And just a few days shy of his actual birthday, his loving wife accidentally uploaded a system-crippling virus onto the family computer. Doing this resulted in hundreds of dollars shelled out to Geek Squad, and the eventual purchase of a new computer. A computer which everyone but the Husband will realistically use.

Top that off with the trip made to the Apple store wherein the loving wife was also purchased an i-phone. Ahem.

So, for his 37th year, the Husband generously shelled out a large sum of money to make others happy, put his own birthday wishes aside, and cheerfully ate a large slice of the driest birthday cake in history.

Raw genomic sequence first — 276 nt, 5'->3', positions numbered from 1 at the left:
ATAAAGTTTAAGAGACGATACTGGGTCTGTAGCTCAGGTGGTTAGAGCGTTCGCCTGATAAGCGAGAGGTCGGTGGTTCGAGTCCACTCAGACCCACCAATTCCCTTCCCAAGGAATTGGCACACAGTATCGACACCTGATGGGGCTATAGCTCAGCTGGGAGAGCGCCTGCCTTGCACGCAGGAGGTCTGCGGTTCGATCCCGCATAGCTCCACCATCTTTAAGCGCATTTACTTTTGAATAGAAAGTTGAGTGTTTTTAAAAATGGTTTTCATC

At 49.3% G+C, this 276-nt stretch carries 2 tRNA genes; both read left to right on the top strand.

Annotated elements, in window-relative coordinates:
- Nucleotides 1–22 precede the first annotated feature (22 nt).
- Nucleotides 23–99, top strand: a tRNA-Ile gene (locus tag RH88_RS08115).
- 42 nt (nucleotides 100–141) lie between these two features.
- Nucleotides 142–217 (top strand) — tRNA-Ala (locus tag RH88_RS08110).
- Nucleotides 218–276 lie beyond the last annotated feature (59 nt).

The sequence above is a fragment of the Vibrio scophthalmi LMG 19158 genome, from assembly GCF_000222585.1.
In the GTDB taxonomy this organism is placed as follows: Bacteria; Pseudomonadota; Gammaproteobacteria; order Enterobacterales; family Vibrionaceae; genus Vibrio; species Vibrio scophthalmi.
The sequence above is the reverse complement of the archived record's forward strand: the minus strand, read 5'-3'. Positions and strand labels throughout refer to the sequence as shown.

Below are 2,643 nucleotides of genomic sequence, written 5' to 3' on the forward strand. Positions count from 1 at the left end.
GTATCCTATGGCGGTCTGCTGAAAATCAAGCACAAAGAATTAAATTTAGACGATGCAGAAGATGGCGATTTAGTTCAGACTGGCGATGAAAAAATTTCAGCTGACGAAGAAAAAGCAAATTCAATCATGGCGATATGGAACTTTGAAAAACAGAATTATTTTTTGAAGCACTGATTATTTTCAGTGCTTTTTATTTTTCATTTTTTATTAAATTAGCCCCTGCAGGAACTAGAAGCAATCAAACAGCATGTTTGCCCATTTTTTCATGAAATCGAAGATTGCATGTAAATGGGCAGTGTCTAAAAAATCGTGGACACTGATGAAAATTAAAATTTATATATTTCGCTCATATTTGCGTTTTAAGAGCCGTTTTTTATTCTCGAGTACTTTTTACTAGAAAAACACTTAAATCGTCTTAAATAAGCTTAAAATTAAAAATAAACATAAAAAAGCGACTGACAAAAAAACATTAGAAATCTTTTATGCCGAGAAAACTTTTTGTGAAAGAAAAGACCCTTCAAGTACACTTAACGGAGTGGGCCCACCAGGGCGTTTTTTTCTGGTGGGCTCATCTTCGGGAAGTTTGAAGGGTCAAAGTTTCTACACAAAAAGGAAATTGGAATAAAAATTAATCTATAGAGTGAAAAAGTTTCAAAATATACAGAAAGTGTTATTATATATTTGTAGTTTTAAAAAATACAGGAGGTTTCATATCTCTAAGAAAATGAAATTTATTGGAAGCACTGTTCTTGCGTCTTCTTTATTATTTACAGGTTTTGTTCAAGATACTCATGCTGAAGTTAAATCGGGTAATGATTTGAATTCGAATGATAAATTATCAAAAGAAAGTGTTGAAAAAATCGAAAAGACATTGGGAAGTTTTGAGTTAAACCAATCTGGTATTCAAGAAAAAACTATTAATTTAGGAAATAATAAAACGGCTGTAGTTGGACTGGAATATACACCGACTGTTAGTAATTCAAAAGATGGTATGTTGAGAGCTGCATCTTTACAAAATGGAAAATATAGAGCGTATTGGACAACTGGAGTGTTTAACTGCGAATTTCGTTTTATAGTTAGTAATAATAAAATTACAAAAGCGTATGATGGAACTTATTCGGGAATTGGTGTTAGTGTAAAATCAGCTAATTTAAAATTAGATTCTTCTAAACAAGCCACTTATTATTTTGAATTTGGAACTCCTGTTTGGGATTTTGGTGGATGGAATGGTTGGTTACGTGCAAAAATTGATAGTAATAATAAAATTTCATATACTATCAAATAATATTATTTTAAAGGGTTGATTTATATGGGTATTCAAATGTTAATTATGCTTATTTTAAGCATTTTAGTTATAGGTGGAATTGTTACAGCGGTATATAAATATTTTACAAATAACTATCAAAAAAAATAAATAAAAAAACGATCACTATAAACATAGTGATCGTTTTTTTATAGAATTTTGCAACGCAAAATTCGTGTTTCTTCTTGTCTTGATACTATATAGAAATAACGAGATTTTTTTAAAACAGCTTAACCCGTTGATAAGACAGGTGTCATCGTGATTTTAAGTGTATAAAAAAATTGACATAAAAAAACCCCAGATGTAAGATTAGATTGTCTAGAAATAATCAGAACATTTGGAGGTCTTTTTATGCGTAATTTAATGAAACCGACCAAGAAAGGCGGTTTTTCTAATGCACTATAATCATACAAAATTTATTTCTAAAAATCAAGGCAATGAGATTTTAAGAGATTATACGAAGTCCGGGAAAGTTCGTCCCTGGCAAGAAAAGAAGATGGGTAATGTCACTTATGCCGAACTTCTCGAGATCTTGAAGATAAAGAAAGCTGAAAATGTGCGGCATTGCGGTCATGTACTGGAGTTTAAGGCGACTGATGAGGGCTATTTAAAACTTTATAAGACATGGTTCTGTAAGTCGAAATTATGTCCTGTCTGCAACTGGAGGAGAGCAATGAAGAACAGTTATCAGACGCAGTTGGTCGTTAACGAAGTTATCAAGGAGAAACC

While the many layers seem enticing and delicious, it was, in fact, not.

Happy Week of Josh, baby. In spite of indications otherwise, you are extremely loved. It is the generosity of your spirit, your soul without guile, and your constant thought of others that makes you who you are.

And, um, here's hoping I do a little better next year.

Tuesday, June 16, 2009


We are thick in the throws of summer around here (though you'd hardly recognize it with all the thunderstorms plaguing the land) and I have had a few epiphanies.

The most important being: I really like my kids.

I know that should not come as a new realization, but should be a natural, ever-present thought in a mother's mind.

And it is.

But sometimes it's hard to remember when you're constantly surrounded by the noise, nagging, and needs of three little ones.